Blogs: Blogs are all about customer engagement. Having fresh, interesting blogs to read adds new content onto your website. These need to include keywords and be of a decent length, but the focus should be on the needs of the reader. If you put keywords in the title and initial paragraph this will help with your SEO. Remember to optimise your images and reference others with links. Use your blogs in your social media to broaden your reach …

Voice Search: We are increasingly using voice search functions to answer questions, so consider providing answers to specific business questions within your content.

User Experience: Capture your audience with the content on your website and encourage your them to remain on your site for longer, reducing your bounce rate. A good way is to use your blogs to provide links to the relevant pages on your website which will encourage them to browse further.

Use Google’s tools:

Google Trends – identify the popular searches around your business to create content.

Google Analytics – track the performance of your website.

Google’s keyword tool – helpful when planning the most important keywords to use on your website.

At is all about the Client

Avoiding the Ultimate Copywriting Mistake

What is the most common mistake a copywriter might make? No, it is not bad writing though that is, without doubt, inexcusable.

The worst mistake to make is not knowing exactly who your audience is and ensuring that you write for them.

Hold on! I know that we are all experts in content marketing and we all understand how critical it is to really understand the consumer we are selling to. Yes, shame on the copywriter who does not research and write directly to the core group they are looking to connect with.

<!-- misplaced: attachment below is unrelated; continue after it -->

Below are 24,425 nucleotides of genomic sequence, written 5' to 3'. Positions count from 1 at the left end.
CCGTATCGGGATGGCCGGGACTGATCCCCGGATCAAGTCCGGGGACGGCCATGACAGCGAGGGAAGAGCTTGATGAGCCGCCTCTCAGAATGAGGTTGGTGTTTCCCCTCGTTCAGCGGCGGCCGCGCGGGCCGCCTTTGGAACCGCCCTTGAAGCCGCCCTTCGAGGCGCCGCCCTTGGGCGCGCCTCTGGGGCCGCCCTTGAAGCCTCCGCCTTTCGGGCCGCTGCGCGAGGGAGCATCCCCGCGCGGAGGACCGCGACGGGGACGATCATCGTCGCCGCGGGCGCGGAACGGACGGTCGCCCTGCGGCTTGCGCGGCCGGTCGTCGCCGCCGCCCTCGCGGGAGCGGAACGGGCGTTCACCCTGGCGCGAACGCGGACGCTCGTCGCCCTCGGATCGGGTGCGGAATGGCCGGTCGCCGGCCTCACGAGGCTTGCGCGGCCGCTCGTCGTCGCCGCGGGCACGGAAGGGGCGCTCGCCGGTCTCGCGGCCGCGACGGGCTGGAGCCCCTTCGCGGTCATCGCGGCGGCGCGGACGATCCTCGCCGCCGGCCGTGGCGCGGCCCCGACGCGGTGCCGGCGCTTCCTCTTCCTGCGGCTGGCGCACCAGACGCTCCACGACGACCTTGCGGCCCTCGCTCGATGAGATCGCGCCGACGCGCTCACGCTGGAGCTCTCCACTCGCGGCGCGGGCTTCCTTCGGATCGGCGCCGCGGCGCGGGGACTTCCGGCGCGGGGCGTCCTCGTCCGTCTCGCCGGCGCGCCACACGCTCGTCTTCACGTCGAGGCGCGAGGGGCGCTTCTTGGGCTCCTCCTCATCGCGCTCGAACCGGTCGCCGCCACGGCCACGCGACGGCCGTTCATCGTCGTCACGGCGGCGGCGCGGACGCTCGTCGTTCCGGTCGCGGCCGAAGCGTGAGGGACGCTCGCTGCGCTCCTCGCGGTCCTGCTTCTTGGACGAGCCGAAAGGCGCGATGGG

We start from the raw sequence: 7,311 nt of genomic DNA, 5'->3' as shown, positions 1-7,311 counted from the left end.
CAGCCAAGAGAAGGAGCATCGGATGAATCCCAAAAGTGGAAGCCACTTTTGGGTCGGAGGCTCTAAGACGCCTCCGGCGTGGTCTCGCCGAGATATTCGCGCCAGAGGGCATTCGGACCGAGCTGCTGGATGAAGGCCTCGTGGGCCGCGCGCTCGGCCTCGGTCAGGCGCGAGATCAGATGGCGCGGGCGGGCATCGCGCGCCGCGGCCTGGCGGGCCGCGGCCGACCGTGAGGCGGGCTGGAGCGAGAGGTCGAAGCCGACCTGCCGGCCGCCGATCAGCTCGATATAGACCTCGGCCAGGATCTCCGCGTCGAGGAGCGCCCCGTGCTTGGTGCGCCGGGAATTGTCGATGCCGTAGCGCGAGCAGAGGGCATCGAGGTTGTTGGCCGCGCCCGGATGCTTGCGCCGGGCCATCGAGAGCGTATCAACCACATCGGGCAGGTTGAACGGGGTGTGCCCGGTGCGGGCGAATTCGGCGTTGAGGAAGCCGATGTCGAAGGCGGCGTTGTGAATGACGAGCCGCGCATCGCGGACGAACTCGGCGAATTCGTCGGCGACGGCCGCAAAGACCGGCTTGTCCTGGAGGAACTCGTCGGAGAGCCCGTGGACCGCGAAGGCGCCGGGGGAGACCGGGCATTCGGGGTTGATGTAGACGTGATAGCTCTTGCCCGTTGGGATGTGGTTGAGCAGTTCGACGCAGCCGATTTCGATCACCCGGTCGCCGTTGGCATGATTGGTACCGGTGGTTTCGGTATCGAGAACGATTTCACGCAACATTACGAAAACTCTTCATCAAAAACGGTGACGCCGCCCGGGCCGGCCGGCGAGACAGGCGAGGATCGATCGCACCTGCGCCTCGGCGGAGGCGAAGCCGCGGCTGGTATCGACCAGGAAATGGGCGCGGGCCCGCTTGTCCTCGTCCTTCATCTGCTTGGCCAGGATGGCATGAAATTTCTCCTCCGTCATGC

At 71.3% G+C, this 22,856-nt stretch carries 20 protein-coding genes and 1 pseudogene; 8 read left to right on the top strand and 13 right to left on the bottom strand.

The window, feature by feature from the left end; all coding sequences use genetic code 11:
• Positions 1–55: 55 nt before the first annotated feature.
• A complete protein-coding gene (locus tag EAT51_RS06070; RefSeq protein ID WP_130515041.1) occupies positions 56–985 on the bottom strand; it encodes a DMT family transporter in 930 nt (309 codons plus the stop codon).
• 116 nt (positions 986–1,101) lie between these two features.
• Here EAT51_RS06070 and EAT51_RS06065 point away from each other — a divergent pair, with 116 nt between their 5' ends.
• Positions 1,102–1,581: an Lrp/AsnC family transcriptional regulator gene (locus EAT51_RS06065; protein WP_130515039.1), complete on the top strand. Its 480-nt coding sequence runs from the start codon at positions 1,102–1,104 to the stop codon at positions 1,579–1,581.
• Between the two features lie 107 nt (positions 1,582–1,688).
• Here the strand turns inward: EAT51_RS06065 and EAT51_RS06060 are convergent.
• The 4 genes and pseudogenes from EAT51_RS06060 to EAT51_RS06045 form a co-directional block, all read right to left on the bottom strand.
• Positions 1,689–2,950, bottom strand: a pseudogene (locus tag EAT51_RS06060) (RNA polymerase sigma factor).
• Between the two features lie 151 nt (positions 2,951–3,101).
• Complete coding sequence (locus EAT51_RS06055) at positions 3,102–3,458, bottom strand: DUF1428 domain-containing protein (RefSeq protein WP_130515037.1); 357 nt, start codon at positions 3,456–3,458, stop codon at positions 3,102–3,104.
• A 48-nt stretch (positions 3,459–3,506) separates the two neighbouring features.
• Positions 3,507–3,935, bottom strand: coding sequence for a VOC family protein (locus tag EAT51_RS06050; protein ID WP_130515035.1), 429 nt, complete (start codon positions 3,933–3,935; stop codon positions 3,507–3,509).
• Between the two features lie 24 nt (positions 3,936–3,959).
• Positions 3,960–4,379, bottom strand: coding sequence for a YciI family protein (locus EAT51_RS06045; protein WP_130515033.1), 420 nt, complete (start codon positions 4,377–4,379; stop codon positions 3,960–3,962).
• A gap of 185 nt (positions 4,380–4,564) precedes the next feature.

But I am not talking about them. You may know your target audience perfectly, but if you do not write content to please your CLIENT, then whatever you write is worthless. I can write the most inspired copy that I know will sell a product or improve performance, but if my client does not agree with me, then my copy is utterly worthless.

  1. Know your client and follow their brief. Never deviate and always provide what they want. As a copywriter, I need to write great copy in my client’s opinion – not in my opinion, but theirs. My clients, whether they are business owners or marketing agencies trust me to write well. This trust is built over time, so that eventually I might be able to query a decision they might make and they may listen to me and take on board my suggestions as an expert in copywriting.
  1. Don’t work for a client until you understand them, and feel confident you can deliver what they want. When I take on work with businesses and agencies, I ensure I take the time to understand who they are and all about them; who their target customer is and what they are looking for in me as a copywriter. It is important to immerse yourself to understand your client’s business in these early stages and build trust (as mentioned above) and for both sides to feel confident and comfortable in the working relationship. If a client is happy to take the time to fully answer the questions in my brief, then I know they are invested in building a good working relationship with me.
  1. Write great copy, no matter what. So what happens if I write some great copy and my client decides to make changes? Well, it could be I haven’t followed the brief, but providing I have followed point 2 above then this is not going to happen. Maybe now is the time to respectfully push back a little and recommend my version over theirs. After all, I am the professional copywriter, so calling out my experience and expertise is justified, and given the groundwork of trust already established, I should be able to gently persuade a client to my point of view.

Ultimately though, what client wants, a client gets. If they want their version, then it is their decision to take, despite any recommendations by me – they may be paying for my expertise but it is their business and it is my job to give them what they want.